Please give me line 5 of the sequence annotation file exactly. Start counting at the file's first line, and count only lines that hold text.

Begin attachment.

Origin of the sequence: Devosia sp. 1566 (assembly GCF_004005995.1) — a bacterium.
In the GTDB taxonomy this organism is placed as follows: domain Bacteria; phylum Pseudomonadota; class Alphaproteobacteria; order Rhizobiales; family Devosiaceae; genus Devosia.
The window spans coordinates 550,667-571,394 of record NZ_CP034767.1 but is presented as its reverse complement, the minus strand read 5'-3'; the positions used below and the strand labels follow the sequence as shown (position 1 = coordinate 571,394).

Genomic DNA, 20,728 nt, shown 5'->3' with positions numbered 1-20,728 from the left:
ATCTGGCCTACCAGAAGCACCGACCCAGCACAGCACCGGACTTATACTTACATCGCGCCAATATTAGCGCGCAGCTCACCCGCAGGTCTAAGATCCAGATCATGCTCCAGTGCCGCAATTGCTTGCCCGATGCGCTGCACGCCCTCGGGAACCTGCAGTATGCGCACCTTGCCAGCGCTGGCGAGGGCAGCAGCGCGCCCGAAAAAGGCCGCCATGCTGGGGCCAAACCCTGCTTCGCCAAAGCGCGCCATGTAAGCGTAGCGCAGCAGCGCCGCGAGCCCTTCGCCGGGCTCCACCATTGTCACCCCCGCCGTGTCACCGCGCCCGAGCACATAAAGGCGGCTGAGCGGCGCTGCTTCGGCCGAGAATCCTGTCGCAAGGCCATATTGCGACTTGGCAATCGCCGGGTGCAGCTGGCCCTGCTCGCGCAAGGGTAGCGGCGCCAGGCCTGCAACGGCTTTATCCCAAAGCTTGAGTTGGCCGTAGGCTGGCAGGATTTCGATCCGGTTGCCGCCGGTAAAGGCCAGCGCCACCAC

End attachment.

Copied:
ATCTGGCCTACCAGAAGCACCGACCCAGCACAGCACCGGACTTATACTTACATCGCGCCAATATTAGCGCGCAGCTCACCCGCAGGTCTAAGATCCAGATCATGCTCCAGTGCCGCAATTGCTTGCCCGATGCGCTGCACGCCCTCGGGAACCTGCAGTATGCGCACCTTGCCAGCGCTGGCGAGGGCAGCAGCGCGCCCGAAAAAGGCCGCCATGCTGGGGCCAAACCCTGCTTCGCCAAAGCGCGCCATGTAAGCGTAGCGCAGCAGCGCCGCGAGCCCTTCGCCGGGCTCCACCATTGTCACCCCCGCCGTGTCACCGCGCCCGAGCACATAAAGGCGGCTGAGCGGCGCTGCTTCGGCCGAGAATCCTGTCGCAAGGCCATATTGCGACTTGGCAATCGCCGGGTGCAGCTGGCCCTGCTCGCGCAAGGGTAGCGGCGCCAGGCCTGCAACGGCTTTATCCCAAAGCTTGAGTTGGCCGTAGGCTGGCAGGATTTCGATCCGGTTGCCGCCGGTAAAGGCCAGCGCCACCAC